projective plane of a ternary ring

Given a ternary ring (R,0,1,*), one can construct a projective planeMathworldPlanetmath π such that R coordinatizes π:

  1. 1.

    points of π are of the forms (x,y) or (m), where x,yR, and mR{}. We assume that the symbol is not a member of R.

  2. 2.

    lines of π are sets of points, of the following forms

    • [m,b]:={(x,y)y=x*m*b,x,y,m,bR}{(m)};

    • [a]:={(x,y)x=a,x,y,aR}{()};

    • []:={(m)mR{}}.

  3. 3.

    incidence relationPlanetmathPlanetmath is the same as set membership .

The line [] is called the line at infinity of R, and points (m) are the points at infinity (or slope points) of R.

Proposition 1.

[m,b][a] for any m,bR and aR{}. If (m1,b1)(m2,b2), then [m1,b1][m2,b2], for any m1,m2,b1,b2R. Also, if ab, then [a][b], for any a,bR{}.


The first assertion is true, since ()[a]-[m,b], (m)[m,b]-[a] for any aR, and (0,b)[m,b]-[].

If m1m2, then (m1)[m1,b1]-[m2,b2], while (m2)[m2,b2]-[m1,b1]. If b1b2, then (0,0*m1*b1)=(0,b1)(0,b2)=(0,0*m2*b2), so that (0,b1)[m1,b1]-[m2,b2], while (0,b2)[m2,b2]-[m1,b1].

Next, if a, then (a,0)[a]-[], while (a)[]-[a].

Finally, if a,bR with ab, then (a,0)[a]-[b], while (b,0)[b]-[a].∎

This shows that no two lines have the same “coordinates”. In fact, more is true:

Proposition 2.

π, with points and lines defined above, is indeed a projective plane.


We need to verify that points and lines satisfy the axioms of projective plane.

  1. 1.

    Axiom 1: two distinct points are incidentMathworldPlanetmath with exactly one line. There are four cases:

    • Given a,bR{}, with ab, points (a),(b) lie on line [].

    • Given x,yR with xy, points (x,y),() lie on line [x].

    • Given x,y,mR with xy, there is a unique bR such that y=x*m*b. Then points (x,y),(m) lie on line [m,b].

    • Given x1,y1,x2,y2R, with (x1,y1)(x2,y2). If x1=x2=x, then points (x1,y1),(x2,y2) lie on line [x]. Otherwise, there is a unique pair (m,b) such that y1=x1*m*b and y2=x2*m*b, so that both points lie on line [m,b].

    All lines above are unique by proposition 1. From this, let us write PQ for the line where points P,Q lie on.

  2. 2.

    Axiom 2: two distinct lines are incident with exactly one point. In light of the previous axiom, all we need to show is that two distinct lines contain at least one point. There are three cases:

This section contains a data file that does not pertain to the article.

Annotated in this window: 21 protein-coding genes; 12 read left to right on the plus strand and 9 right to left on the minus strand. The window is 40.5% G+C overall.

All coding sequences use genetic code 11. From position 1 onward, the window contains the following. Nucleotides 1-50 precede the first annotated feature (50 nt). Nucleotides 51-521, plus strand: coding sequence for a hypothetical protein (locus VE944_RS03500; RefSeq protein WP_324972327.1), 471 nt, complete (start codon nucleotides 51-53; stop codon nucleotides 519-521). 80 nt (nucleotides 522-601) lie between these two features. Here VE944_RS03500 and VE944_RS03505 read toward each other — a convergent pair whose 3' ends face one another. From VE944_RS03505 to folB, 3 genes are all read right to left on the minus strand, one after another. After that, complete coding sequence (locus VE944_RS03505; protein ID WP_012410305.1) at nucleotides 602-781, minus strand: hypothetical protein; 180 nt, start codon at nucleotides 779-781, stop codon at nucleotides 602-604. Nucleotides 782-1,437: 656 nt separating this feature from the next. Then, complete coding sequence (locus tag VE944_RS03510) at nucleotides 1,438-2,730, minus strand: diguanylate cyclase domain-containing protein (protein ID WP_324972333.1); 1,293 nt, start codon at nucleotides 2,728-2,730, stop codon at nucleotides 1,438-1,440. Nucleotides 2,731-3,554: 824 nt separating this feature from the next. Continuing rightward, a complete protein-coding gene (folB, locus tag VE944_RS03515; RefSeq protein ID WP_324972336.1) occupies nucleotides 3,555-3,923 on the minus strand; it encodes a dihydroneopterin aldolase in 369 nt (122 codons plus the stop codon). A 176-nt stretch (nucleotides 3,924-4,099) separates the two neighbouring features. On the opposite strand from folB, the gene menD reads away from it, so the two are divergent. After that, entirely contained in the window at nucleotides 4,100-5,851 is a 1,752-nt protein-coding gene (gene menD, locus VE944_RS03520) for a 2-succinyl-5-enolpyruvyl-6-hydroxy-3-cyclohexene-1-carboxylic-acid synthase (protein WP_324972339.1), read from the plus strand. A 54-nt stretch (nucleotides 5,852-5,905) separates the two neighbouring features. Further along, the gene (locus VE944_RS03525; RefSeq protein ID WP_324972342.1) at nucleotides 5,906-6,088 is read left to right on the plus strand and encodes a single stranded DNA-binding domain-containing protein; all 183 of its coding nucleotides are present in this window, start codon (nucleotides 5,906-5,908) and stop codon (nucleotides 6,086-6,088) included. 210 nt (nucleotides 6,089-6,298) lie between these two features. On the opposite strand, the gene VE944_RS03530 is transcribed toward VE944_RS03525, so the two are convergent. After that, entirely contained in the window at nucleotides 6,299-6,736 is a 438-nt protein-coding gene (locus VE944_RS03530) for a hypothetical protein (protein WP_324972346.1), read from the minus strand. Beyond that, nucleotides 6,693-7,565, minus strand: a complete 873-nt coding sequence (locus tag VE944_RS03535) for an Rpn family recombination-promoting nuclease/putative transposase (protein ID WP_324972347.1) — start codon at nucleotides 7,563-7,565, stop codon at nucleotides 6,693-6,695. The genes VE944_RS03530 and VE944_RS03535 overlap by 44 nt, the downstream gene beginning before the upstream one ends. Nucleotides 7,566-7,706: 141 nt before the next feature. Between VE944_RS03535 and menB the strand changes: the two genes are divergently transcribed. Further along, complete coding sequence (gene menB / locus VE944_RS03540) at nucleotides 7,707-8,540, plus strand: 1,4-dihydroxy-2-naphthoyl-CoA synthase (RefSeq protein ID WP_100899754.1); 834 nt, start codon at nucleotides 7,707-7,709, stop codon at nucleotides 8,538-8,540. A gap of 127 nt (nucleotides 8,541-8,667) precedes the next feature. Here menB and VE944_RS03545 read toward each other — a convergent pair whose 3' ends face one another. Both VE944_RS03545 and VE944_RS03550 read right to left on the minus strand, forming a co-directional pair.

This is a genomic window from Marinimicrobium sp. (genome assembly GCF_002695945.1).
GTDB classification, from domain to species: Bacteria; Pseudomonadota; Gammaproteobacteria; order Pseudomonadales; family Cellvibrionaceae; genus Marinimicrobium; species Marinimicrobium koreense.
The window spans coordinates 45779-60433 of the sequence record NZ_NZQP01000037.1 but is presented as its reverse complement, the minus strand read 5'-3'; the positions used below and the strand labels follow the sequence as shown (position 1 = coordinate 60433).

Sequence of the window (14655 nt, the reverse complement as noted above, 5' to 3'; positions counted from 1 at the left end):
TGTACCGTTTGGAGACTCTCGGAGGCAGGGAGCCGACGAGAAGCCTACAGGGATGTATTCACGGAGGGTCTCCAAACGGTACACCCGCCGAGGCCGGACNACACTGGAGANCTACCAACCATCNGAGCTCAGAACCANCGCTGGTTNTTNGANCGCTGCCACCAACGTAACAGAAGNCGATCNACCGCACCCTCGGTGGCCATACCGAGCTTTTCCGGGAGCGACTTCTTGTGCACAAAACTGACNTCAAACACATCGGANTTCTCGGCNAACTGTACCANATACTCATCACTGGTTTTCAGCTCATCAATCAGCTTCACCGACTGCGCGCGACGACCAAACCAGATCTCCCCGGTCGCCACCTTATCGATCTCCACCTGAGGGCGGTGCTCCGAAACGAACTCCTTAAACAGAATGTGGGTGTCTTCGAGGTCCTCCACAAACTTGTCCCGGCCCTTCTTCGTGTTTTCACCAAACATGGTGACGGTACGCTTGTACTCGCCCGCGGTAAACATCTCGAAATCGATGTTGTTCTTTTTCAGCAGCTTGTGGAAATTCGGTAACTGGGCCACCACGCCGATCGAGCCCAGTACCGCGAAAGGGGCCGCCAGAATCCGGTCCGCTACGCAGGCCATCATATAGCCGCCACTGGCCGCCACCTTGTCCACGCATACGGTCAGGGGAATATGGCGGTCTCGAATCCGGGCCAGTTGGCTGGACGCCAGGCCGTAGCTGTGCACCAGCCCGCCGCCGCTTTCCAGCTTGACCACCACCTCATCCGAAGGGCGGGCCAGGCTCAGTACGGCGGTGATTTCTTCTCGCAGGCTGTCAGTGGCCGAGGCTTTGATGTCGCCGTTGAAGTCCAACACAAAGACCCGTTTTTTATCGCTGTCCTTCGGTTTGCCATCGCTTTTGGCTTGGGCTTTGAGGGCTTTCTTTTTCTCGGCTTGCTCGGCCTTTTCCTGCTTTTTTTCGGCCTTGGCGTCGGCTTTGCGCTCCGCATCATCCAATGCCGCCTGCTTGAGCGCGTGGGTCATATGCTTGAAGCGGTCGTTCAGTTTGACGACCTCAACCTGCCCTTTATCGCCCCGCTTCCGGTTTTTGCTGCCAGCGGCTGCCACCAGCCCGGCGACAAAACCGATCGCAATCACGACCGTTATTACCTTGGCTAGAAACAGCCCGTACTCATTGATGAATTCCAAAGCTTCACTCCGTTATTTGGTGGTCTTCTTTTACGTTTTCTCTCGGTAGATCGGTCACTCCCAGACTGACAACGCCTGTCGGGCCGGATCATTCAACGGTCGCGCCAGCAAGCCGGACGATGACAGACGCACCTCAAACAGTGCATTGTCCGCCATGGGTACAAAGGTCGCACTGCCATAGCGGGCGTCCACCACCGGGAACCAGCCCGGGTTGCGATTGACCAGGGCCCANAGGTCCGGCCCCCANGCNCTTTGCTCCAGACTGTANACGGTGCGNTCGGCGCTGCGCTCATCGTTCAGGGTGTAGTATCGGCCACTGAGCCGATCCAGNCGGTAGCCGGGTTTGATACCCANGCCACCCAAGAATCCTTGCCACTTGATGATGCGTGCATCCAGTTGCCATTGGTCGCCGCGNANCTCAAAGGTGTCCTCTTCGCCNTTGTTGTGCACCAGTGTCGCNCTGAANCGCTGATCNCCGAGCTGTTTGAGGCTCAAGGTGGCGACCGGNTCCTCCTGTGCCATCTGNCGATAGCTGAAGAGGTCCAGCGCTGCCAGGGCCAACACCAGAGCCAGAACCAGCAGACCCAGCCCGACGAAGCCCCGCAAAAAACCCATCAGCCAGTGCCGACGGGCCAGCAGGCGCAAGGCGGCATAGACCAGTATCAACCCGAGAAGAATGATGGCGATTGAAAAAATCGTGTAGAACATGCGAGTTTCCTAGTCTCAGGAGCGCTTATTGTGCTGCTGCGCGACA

• Given lines [a],[c] with a,cR{} and ac, they both contain point ().

    • Given lines [m,b],[a], if a=, then both contain point (m), and if a, then both contain point (a,a*m*b).

    • Given lines [m1,b1],[m2,b2], with (m1,b1)(m2,b2). If m1=m2=m, then both lines contain point (m). Otherwise, the equation x*m1*b1=x*m2*b2 has a unique solution for x. Say the solution is a. Then both lines contain point (a,a*m1*b1)=(a,a*m2*b2).

  3. 3.

    Axiom 3: there exists a quadrangle. The four points are (0,0),(1,1),(0),(), and all six lines (0,0)(1,1)=[ 1,0], (0,0)(0)=[ 0,0], (0,0)()=[ 0], (1,1)(0)=[ 0,1], (1,1)()=[ 1], and (0)()=[] are all distinct. Hence they form a quadrangle.

Therefore, π is a projective plane. ∎

If one removes the line [] and all the points on it, then the resulting plane is an affine plane. In this regard, R can be used to coordinatize an affine plane. It is possible to construct the affine plane from R without the use of the line at infinity.

Given a projective plane, one can also construct a ternary ring that coordinatizes the plane. See this entry ( for more detail.


  • 1 R. Artzy, Linear GeometryMathworldPlanetmath, Addison-Wesley (1965)
Title projective plane of a ternary ring
Canonical name ProjectivePlaneOfATernaryRing
Date of creation 2013-03-22 19:14:35
Last modified on 2013-03-22 19:14:35
Owner CWoo (3771)
Last modified by CWoo (3771)
Numerical id 11
Author CWoo (3771)
Entry type Definition
Classification msc 51A35
Classification msc 51E15
Classification msc 51A25
Related topic TernaryRingOfAProjectivePlane